In late January, California State University added caste to its non-discrimination policy. With more than 437,000 students and 44,000 employees statewide, it is the largest academic institution to do so. But it is not alone. Brandeis University was the first to take this step in 2019. University of California, Davis, Colby College, Colorado College, the Claremont colleges, and Carleton University followed suit. In August 2021, the California Democratic Party added caste as a protected category to their Party Code of Conduct. And in December 2021, the Harvard Graduate Student Union ratified its collective bargaining agreement, which included caste as a protected category for its members.
What is caste? How is caste discrimination expressed? And why are protections against caste discrimination an urgent issue in the U.S.?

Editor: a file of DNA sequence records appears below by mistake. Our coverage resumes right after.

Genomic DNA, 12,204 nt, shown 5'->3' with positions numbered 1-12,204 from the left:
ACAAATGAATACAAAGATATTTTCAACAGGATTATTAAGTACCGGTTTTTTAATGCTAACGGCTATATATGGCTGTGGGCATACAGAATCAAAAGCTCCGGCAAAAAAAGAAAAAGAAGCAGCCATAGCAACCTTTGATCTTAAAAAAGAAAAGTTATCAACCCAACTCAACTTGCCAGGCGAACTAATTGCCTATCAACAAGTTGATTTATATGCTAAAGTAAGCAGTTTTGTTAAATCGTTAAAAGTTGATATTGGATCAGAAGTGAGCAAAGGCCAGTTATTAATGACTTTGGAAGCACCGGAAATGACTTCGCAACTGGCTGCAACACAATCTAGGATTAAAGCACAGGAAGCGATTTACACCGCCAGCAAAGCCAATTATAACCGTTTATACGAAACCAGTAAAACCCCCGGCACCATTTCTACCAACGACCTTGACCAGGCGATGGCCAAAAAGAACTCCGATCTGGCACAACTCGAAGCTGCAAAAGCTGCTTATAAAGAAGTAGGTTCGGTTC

Caste is a descent-based structure of inequality in which privilege works through the control of land, labor, education, media, white-collar professions and political institutions. Some seventy years after independence from colonial rule, the specter of casteism continues to haunt South Asia. The unequal inheritances of caste shape every aspect of social life, from education to marriage, housing, and employment. Caste discrimination still plagues all South Asian societies, including India, Bangladesh, Pakistan, Nepal, and Sri Lanka. To this day, oppressed castes are subject to stigma on the basis of perceived social and intellectual inferiority, and often consigned to the most exploitative segments of the labor market. This is especially true of Dalits, which is the broad term for the community that occupies the bottom rung of the caste ladder and suffers the unique stigma of untouchability. Dalits continue to face pervasive violence, humiliation, and exclusion. The coronavirus pandemic has only amplified the practice of ‘untouchability’ through the segregating and shunning of stigmatized groups.